The new boat will be 30 feet long – check out the difference in size compared to the prototype. Because ocean WiTHiN will utilize a better hull shape, we expect the speed to be about 8 kph on 100 watts average daily power.

    Here are my rough initial speed calculations:

    La Gomera, Spain to Antigua = 4500 km

    Ocean Surface Current = .8 kph x 24 hours/day = 19.2 km/day x 40 days = 768 km
    Check out Chris Martin’s most excellent analysis of the ocean currents for Dec/Jan/Feb months from the Canary Islands to the West Indies.

    12 hours of pedalling per day @ 100 watts, 8 kph = 96 km/day x 40 days = 3840

    Total = 40 days (new crossing record), 4608 km

    NOTE: this does not take into consideration the pushing effect of the trade winds which blow from East to West. I am looking into what the averages are, and how they could effect a vessel like WiTHiN on the Atlantic ocean.

    I would like to finish today’s blog by saying thanks again to everyone who has supported this endeavour by becoming a sponsor. We have sold a few logos on the boat for $250 and a whole pile of individual names/T-shirts for $100. I have a long way to go still, but TOGETHER, WE will get there!!

    Why don’t you think about a holiday in the Canary Islands for next December, or even better – Antigua for a HUGE PARTY next February!

    Be part of a WORLD RECORD.
    Support Greg’s quest to become the
    fastest human to cross the Atlantic ocean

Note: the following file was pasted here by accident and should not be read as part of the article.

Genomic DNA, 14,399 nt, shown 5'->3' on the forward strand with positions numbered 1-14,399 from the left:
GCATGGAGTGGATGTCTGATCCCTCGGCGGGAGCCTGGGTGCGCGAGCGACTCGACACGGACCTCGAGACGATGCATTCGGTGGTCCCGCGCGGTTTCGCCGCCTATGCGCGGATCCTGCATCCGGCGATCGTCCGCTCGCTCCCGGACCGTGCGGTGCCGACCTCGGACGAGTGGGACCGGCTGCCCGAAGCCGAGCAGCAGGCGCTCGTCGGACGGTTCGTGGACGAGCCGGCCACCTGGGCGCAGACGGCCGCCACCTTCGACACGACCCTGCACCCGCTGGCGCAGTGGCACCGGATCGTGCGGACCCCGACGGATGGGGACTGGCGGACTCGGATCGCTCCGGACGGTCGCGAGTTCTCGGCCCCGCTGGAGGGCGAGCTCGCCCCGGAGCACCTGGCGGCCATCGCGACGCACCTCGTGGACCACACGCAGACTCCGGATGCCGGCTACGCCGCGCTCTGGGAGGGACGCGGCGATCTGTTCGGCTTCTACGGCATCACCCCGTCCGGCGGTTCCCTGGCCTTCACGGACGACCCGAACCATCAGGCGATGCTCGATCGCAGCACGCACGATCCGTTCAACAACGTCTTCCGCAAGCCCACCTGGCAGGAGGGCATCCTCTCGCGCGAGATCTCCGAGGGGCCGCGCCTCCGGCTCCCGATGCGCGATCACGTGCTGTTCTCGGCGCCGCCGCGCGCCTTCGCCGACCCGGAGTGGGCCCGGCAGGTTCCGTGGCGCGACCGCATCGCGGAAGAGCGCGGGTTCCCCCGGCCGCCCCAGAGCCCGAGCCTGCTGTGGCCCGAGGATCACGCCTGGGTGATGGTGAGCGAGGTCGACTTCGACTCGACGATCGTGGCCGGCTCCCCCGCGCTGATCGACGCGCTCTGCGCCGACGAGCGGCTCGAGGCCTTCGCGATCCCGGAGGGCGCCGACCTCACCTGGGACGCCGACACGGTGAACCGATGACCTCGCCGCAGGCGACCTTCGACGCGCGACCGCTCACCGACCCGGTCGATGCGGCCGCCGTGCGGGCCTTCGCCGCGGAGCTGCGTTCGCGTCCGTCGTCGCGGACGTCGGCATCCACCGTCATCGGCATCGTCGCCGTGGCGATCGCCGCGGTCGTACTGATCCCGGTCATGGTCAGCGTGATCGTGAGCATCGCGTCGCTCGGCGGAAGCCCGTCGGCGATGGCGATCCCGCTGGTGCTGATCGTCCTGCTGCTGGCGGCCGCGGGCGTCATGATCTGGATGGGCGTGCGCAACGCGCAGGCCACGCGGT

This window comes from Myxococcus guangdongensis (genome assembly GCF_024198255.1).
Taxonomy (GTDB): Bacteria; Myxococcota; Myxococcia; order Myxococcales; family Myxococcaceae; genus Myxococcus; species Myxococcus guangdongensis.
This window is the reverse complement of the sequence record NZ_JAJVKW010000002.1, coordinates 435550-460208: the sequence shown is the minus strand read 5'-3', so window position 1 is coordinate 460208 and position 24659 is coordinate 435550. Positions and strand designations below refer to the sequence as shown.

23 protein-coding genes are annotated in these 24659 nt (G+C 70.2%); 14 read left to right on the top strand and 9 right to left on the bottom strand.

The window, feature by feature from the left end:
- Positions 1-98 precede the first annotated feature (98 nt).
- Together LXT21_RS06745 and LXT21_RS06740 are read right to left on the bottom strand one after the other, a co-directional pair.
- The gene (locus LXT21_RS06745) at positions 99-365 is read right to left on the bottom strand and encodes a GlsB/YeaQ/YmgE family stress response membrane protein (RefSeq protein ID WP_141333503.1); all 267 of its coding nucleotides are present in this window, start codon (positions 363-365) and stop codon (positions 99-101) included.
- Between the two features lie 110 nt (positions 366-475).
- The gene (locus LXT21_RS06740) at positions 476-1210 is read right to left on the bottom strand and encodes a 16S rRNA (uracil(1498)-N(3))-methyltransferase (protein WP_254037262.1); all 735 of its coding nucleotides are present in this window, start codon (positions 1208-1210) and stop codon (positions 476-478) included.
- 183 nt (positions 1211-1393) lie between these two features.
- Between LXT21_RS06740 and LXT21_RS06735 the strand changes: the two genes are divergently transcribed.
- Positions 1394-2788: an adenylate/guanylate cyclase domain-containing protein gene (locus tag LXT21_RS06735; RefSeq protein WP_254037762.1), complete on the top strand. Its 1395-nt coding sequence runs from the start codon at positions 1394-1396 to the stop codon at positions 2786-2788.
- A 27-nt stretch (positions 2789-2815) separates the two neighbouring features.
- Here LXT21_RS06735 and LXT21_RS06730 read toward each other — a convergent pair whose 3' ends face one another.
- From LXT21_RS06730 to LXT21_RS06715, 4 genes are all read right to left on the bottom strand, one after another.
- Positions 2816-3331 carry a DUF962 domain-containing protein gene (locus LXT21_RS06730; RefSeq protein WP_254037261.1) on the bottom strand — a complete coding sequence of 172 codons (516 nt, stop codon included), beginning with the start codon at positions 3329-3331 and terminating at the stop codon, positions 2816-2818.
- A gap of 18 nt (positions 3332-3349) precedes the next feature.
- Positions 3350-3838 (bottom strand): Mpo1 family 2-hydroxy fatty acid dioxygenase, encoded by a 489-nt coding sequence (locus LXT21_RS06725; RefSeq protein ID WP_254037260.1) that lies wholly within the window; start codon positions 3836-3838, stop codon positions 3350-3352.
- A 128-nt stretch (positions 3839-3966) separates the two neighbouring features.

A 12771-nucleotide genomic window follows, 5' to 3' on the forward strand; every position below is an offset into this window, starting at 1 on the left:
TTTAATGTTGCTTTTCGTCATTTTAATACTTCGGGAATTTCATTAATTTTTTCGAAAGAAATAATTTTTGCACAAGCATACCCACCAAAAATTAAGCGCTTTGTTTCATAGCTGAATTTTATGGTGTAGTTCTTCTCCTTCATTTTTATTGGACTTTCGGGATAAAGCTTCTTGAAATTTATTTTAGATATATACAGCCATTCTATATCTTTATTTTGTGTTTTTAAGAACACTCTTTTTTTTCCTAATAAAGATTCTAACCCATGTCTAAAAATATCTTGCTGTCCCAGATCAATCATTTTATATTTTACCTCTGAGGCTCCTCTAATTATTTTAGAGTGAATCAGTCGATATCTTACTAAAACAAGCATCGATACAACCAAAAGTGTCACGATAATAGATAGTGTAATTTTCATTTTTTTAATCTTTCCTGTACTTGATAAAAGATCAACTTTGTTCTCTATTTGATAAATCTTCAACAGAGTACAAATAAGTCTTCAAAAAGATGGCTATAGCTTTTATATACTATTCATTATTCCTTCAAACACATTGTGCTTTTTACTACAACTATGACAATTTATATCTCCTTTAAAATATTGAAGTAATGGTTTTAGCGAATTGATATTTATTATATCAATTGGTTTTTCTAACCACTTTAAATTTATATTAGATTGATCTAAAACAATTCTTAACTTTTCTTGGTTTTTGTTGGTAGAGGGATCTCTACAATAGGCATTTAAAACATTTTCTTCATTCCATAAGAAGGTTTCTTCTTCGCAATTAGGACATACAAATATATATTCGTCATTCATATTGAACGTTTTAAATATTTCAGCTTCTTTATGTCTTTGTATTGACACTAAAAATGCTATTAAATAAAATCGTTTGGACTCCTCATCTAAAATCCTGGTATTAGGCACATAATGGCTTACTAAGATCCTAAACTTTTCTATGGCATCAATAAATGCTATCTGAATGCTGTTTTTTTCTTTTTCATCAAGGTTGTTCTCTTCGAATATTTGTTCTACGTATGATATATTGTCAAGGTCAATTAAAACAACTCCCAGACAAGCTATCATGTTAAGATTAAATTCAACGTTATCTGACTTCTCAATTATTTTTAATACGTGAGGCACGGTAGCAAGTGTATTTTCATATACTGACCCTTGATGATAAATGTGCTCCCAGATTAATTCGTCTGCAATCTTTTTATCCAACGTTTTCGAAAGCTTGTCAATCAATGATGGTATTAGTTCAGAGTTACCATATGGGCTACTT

under his own power with a $30 “Across With Greg”
    sponsorship that includes YOUR NAME on his boat “WiTHiN”.

  • No Responses to “Sneak preview & some speed calculations”

    • Paul Bell on January 23, 2008

      Love the stuff so far Greg.
      Just a thought…
      what would the disadvantage be of extending the rear part of the canopy about 2 more feet rearward beside adding some slight windage. It would give you even a bit more room in the rear.
      The main reason to do this though would be so you could add a rear port(as u suggest) as well as two side ports that would not get covered by the front canopy when it is open. This would increase your visibility and ventalation when in the rear but still allow the front canopy open if you get some calmer hot days.
      Paul Bell

    • Alex on January 23, 2008

      Love the Ocean Going Within, even if it does look like a submarine. Interesting that you're thinking of abandonnning the outriggers after all.

      But to stick my two-penny-worth in like Paul, I'm wondering about the disadvantages of extending the canopy in terms of windage, but I'm wondering about extending it further fowards as well as back, so that you have the ability to get to your stores section without having to clamber out of the pedalling station and over the front fixed part of the canopy.

      I'm thinking about this in relation to other ocean going HPBoats where the "deck" is often upturned boat shaped.

      Obvious problems would be if it was clear there could be distortion, but I'm sure you'll be able to say from your sea-trials how much use it was to actually be able to see forwards and what you could or couldn't see in swell.